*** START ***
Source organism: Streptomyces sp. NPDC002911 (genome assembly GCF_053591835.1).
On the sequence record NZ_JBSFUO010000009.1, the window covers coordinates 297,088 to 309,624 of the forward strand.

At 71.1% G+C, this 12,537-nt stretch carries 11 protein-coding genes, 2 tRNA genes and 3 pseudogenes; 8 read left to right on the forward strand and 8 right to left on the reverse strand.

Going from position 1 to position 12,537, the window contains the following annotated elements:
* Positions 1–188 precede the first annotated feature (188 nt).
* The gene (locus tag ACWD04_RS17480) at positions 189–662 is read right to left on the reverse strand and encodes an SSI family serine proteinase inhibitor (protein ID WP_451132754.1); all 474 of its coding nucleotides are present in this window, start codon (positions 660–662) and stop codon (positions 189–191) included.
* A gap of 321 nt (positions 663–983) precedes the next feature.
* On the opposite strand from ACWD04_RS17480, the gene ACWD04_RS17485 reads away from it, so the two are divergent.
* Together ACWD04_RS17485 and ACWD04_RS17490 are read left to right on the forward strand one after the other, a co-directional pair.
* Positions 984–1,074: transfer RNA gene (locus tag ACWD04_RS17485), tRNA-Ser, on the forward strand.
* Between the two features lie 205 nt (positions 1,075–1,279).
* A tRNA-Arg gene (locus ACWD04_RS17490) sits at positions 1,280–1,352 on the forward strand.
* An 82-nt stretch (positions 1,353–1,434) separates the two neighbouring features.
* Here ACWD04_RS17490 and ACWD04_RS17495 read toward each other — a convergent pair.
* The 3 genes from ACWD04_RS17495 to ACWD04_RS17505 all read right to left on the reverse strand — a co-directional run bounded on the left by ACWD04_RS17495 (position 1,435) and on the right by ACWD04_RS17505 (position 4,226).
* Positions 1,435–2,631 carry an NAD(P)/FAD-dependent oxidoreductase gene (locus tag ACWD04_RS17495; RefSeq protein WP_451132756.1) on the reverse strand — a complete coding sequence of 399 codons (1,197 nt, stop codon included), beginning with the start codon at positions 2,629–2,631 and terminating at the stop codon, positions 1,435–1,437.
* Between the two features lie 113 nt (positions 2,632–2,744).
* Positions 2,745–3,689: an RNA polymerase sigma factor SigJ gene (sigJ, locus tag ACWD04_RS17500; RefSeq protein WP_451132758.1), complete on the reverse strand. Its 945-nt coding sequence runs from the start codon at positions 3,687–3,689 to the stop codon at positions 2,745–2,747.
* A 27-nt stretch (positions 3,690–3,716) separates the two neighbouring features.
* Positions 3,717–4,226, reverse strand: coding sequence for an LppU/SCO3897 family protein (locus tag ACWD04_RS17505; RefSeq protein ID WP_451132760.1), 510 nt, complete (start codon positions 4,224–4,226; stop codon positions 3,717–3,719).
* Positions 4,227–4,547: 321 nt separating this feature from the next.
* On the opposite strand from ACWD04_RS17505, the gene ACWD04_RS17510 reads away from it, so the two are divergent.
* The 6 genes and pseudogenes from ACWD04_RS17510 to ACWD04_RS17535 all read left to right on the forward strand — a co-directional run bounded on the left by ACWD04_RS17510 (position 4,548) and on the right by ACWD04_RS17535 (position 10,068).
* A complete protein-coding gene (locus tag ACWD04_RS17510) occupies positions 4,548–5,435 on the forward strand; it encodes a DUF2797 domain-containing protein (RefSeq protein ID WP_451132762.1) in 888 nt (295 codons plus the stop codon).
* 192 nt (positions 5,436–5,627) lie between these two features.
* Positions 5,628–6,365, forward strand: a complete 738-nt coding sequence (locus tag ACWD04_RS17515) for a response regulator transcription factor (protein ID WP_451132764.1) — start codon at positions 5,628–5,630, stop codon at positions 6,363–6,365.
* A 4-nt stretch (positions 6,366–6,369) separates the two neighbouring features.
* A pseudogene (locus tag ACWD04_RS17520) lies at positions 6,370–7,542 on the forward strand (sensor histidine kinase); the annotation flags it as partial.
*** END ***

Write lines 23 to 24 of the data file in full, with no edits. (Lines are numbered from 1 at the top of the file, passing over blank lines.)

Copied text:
* The 6 genes and pseudogenes from ACWD04_RS17510 to ACWD04_RS17535 all read left to right on the forward strand — a co-directional run bounded on the left by ACWD04_RS17510 (position 4,548) and on the right by ACWD04_RS17535 (position 10,068).
* A complete protein-coding gene (locus tag ACWD04_RS17510) occupies positions 4,548–5,435 on the forward strand; it encodes a DUF2797 domain-containing protein (RefSeq protein ID WP_451132762.1) in 888 nt (295 codons plus the stop codon).